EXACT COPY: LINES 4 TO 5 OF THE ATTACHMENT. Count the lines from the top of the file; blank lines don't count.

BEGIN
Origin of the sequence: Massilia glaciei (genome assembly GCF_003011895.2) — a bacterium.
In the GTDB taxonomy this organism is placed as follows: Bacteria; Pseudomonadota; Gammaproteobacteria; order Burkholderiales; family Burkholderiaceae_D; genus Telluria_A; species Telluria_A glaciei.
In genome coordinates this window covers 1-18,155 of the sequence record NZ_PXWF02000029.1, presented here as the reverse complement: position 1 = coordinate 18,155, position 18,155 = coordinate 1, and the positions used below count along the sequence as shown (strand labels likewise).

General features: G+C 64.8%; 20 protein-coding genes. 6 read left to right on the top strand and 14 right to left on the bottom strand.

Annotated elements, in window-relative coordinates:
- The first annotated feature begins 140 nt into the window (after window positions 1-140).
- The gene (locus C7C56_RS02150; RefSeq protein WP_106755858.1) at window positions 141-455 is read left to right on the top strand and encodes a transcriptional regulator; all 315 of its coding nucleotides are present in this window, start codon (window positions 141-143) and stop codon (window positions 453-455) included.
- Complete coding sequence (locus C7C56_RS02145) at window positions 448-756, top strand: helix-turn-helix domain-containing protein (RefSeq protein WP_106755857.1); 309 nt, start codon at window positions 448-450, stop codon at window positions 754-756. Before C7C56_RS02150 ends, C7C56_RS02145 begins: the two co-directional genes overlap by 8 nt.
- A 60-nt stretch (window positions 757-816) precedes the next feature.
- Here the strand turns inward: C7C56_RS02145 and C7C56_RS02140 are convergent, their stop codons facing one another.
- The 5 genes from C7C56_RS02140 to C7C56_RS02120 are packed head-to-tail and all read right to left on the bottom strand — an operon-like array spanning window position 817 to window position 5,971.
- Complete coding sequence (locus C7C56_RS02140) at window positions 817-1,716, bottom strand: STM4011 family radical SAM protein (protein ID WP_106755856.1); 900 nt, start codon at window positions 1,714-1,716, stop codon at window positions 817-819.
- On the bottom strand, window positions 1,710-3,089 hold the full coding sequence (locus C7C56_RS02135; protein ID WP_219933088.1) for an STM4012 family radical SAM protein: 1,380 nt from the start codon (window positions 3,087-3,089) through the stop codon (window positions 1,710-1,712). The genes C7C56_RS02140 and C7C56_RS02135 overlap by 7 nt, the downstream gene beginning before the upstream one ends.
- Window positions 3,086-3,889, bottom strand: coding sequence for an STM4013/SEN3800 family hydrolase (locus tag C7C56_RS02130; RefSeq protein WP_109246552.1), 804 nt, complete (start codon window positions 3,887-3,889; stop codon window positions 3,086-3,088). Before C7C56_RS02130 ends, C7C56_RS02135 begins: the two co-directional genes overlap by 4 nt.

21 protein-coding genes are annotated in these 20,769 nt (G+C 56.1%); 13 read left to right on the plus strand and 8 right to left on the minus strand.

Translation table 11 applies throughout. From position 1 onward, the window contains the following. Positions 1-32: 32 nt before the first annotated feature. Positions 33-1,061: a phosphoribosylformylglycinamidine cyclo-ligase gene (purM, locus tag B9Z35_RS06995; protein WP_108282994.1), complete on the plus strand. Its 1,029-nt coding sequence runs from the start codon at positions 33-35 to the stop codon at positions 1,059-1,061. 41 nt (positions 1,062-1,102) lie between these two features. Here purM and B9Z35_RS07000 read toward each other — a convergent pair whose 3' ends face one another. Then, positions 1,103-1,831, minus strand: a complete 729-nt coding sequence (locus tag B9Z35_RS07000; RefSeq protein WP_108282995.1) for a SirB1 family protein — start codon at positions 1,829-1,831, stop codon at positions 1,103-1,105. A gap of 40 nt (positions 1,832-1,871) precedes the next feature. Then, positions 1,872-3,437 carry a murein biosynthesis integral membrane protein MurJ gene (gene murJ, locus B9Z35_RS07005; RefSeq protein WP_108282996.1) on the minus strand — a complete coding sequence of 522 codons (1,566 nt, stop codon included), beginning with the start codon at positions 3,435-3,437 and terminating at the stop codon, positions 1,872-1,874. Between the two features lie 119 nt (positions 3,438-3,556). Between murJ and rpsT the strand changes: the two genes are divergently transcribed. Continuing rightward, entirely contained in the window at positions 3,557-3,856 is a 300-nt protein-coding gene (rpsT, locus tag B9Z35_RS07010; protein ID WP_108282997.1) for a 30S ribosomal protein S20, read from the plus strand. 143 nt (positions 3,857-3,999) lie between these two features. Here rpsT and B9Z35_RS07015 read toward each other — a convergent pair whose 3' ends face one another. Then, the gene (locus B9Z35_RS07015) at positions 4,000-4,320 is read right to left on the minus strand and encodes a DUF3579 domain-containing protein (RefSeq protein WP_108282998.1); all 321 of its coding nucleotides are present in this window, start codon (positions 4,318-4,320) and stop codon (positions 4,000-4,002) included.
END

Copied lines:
General features: G+C 64.8%; 20 protein-coding genes. 6 read left to right on the top strand and 14 right to left on the bottom strand.

Annotated elements, in window-relative coordinates: